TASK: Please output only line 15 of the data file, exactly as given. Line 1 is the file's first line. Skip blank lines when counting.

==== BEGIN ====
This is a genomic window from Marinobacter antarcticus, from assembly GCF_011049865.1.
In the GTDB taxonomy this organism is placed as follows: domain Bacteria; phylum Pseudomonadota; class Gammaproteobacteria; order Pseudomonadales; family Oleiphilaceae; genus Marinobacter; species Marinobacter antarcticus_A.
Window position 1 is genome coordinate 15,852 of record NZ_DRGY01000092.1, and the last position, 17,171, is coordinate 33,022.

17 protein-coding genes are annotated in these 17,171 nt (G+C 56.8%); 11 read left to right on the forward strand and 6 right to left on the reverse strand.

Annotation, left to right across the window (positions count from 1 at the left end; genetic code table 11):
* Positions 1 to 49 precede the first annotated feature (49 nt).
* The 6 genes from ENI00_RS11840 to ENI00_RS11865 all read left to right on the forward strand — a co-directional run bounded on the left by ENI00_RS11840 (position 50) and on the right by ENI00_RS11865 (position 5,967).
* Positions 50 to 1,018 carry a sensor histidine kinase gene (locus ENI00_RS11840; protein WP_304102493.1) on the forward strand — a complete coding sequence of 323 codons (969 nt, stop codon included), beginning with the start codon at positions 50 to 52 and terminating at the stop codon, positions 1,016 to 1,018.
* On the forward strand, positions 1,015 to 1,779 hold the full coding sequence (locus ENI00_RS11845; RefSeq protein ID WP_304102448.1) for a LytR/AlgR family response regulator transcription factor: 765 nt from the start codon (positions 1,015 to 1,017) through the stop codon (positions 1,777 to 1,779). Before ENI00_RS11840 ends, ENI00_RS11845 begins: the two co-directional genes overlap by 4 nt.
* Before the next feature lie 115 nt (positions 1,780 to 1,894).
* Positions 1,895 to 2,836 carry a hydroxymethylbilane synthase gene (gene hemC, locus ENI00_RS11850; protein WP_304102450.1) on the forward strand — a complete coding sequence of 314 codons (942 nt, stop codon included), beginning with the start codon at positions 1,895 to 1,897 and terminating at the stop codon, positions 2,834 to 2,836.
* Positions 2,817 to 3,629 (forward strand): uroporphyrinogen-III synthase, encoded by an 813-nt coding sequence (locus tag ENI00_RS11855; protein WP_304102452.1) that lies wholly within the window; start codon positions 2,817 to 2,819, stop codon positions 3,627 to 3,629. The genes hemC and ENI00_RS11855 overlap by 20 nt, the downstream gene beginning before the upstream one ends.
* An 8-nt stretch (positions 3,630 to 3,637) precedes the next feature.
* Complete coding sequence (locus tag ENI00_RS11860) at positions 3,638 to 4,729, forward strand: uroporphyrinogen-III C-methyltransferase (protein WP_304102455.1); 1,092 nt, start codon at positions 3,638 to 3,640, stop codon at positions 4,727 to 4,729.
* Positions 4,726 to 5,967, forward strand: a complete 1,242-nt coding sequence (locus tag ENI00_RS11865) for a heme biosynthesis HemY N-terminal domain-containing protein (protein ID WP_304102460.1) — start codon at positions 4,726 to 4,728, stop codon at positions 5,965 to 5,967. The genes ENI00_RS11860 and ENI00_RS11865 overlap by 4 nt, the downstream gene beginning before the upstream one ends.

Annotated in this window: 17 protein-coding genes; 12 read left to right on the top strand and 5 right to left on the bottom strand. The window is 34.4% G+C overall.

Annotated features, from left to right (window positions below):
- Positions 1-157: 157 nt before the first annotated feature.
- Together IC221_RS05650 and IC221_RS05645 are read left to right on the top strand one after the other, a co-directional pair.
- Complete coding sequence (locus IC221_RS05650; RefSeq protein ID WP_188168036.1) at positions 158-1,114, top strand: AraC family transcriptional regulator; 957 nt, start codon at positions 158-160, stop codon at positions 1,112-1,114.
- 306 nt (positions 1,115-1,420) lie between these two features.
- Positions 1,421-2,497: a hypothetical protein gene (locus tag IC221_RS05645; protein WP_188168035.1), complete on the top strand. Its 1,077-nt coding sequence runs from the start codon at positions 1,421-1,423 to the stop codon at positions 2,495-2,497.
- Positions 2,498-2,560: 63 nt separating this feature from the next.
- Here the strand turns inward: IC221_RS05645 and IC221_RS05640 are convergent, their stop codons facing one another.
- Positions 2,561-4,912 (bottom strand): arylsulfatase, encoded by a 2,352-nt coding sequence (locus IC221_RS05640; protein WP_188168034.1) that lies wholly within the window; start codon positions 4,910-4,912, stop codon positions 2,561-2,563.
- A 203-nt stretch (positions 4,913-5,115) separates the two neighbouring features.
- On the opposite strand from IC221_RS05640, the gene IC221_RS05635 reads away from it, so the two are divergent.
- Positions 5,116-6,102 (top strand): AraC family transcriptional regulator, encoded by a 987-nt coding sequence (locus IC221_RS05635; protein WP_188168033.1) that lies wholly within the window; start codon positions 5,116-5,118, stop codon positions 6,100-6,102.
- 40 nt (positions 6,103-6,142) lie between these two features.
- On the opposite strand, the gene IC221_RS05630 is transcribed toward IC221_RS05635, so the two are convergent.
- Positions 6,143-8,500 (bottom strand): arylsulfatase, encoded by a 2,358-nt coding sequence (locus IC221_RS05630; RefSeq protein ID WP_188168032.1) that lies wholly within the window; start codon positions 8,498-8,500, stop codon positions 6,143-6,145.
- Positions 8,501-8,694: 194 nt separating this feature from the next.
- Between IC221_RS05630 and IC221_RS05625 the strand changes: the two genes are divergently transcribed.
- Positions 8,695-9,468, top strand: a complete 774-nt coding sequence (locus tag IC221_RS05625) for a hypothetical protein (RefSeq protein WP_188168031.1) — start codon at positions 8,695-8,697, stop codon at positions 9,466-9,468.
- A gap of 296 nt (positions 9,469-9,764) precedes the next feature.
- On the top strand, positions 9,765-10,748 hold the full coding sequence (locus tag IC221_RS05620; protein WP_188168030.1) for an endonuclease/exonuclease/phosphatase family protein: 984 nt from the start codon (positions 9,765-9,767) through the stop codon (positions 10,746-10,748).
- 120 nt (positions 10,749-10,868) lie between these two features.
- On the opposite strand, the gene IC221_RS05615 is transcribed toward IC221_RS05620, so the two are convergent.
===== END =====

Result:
* Positions 4,726 to 5,967, forward strand: a complete 1,242-nt coding sequence (locus tag ENI00_RS11865) for a heme biosynthesis HemY N-terminal domain-containing protein (protein ID WP_304102460.1) — start codon at positions 4,726 to 4,728, stop codon at positions 5,965 to 5,967. The genes ENI00_RS11860 and ENI00_RS11865 overlap by 4 nt, the downstream gene beginning before the upstream one ends.